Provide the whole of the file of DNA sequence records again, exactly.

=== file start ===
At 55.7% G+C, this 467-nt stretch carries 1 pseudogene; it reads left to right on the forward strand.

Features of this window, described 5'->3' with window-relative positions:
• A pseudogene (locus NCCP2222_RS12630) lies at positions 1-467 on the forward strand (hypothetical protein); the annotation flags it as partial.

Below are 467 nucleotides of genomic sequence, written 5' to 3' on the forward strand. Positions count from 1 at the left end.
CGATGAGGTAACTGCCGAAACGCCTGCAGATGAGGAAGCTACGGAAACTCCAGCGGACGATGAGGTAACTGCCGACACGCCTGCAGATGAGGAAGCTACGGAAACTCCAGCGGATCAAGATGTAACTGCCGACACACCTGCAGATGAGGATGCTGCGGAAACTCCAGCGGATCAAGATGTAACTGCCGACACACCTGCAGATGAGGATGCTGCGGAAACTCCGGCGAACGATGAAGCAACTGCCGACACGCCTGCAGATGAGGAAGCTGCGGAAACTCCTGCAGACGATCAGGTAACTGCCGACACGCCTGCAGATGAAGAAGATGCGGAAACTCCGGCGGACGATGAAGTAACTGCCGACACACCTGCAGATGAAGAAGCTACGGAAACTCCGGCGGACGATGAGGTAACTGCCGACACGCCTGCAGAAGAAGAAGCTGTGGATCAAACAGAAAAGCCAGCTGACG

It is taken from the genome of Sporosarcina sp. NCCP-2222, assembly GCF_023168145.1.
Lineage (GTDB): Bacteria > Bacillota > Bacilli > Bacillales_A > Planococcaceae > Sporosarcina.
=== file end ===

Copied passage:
At 55.7% G+C, this 467-nt stretch carries 1 pseudogene; it reads left to right on the forward strand.

Features of this window, described 5'->3' with window-relative positions:
• A pseudogene (locus NCCP2222_RS12630) lies at positions 1-467 on the forward strand (hypothetical protein); the annotation flags it as partial.

Below are 467 nucleotides of genomic sequence, written 5' to 3' on the forward strand. Positions count from 1 at the left end.
CGATGAGGTAACTGCCGAAACGCCTGCAGATGAGGAAGCTACGGAAACTCCAGCGGACGATGAGGTAACTGCCGACACGCCTGCAGATGAGGAAGCTACGGAAACTCCAGCGGATCAAGATGTAACTGCCGACACACCTGCAGATGAGGATGCTGCGGAAACTCCAGCGGATCAAGATGTAACTGCCGACACACCTGCAGATGAGGATGCTGCGGAAACTCCGGCGAACGATGAAGCAACTGCCGACACGCCTGCAGATGAGGAAGCTGCGGAAACTCCTGCAGACGATCAGGTAACTGCCGACACGCCTGCAGATGAAGAAGATGCGGAAACTCCGGCGGACGATGAAGTAACTGCCGACACACCTGCAGATGAAGAAGCTACGGAAACTCCGGCGGACGATGAGGTAACTGCCGACACGCCTGCAGAAGAAGAAGCTGTGGATCAAACAGAAAAGCCAGCTGACG

It is taken from the genome of Sporosarcina sp. NCCP-2222, assembly GCF_023168145.1.
Lineage (GTDB): Bacteria > Bacillota > Bacilli > Bacillales_A > Planococcaceae > Sporosarcina.